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Carefully reviewing these various views, Anita Allen (1988) alsocharacterizes privacy as denoting a degree of inaccessibility ofpersons, their mental states, and information about them to the sensesand surveillance of others. She views seclusion, solitude, secrecy,confidentiality, and anonymity as forms of privacy. She also urges thatprivacy is required by the liberal ideals of personhood, and theparticipation of citizens as equals. While her view appears to besimilar to Gavison’s, Allen suggests her restricted access view isbroader than Gavison’s. This is in part because Allen emphasizes thatin public and private women experience privacy losses that are uniqueto their gender. Noting that privacy is neither a presumptive moralevil nor an unquestionable moral good, Allen nevertheless defends moreextensive privacy protection for women in morality and the law. Usingexamples such as sexual harassment, victim anonymity in rape cases, andreproductive freedom, Allen emphasizes the moral significance ofextending privacy protection for women. In some ways her account can beviewed as one reply to the feminist critique of privacy, allowing thatprivacy can be a shield for abuse, but can also be so valuable forwomen that privacy protection should be enhanced, not diminished.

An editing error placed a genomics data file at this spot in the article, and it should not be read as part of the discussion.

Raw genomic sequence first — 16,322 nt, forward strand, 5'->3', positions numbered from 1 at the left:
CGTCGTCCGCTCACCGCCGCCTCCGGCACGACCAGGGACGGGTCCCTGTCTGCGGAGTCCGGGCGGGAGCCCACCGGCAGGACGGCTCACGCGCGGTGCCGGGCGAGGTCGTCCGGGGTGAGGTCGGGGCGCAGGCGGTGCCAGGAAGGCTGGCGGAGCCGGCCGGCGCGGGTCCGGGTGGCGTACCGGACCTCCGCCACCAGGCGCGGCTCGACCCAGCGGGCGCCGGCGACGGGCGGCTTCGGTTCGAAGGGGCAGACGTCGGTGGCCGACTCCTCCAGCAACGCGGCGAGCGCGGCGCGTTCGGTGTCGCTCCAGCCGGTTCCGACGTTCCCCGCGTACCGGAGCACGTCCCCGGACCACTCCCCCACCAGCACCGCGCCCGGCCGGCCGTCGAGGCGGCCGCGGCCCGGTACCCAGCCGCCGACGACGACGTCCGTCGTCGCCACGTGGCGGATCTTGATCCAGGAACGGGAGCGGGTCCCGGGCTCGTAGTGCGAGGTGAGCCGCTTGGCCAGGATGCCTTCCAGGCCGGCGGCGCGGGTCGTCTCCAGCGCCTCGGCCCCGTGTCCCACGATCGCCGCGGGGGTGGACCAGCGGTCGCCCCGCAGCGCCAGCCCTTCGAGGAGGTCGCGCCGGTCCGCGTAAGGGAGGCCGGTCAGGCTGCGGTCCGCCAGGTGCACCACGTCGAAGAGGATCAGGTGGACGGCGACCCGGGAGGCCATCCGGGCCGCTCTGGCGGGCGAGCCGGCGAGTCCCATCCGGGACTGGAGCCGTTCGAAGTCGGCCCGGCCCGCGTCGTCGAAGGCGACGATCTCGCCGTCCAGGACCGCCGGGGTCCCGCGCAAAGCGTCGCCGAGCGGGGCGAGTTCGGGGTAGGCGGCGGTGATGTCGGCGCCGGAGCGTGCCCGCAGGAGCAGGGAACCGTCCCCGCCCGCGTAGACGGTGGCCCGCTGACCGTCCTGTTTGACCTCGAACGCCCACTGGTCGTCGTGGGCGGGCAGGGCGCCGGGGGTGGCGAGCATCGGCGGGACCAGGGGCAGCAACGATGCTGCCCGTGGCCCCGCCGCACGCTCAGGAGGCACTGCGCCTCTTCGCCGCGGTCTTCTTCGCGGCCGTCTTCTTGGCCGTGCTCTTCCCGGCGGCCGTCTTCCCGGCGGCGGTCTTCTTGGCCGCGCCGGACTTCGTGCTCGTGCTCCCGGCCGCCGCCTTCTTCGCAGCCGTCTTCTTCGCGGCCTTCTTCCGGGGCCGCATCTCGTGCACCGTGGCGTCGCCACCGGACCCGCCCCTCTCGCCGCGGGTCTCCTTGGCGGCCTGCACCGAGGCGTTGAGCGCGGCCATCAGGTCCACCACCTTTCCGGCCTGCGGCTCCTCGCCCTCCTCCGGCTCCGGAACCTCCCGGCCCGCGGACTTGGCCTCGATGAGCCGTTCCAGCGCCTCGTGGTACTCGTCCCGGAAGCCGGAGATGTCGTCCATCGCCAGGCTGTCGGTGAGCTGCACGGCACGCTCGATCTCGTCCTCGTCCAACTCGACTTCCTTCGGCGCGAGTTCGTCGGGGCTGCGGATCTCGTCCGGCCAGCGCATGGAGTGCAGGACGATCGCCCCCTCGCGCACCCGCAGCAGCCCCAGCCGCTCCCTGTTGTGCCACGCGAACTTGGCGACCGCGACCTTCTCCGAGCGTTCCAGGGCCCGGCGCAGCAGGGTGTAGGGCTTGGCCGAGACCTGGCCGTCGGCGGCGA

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Criticism of the constitutional right to privacy has continued,particularly in the popular press, Roe v. Wade may be injeopardy, and many viewed the Bowers decision as evidence ofthe demise of the constitutional right to privacy. Yet in 2003 inLawrence v. Texas (538 U.S. 918), the Supreme Court ruled5–4 that a Texas statute making it a crime for two people of thesame sex to engage in certain intimate behavior violated the guaranteeof equal protection and vital interests in liberty and privacyprotected by the due process clause of the Constitution, thusoverruling Bowers v. Hardwick. Jean L. Cohen (2002) gives atheoretical defense of this inclusive view of the constitutional rightto privacy. She defends a constructivist approach to privacy rightsand intimacy, arguing that privacy rights protect personal autonomyand that a constitutionally protected right to privacy isindispensable for a modern conception of reason and her interpretationof autonomy. Currently many non U.S. countries protect interests inwhat is now called constitutional privacy, without the controversythat is somewhat more common in the U.S. For example, constitutionalprivacy has been used in the U.S. to strike down anti-sodomy laws, andto protect individual choice of one’s marriage partner. InEurope many countries now protect same sex marriage, such as theNetherlands for over 10 years and more recently Germany since2017.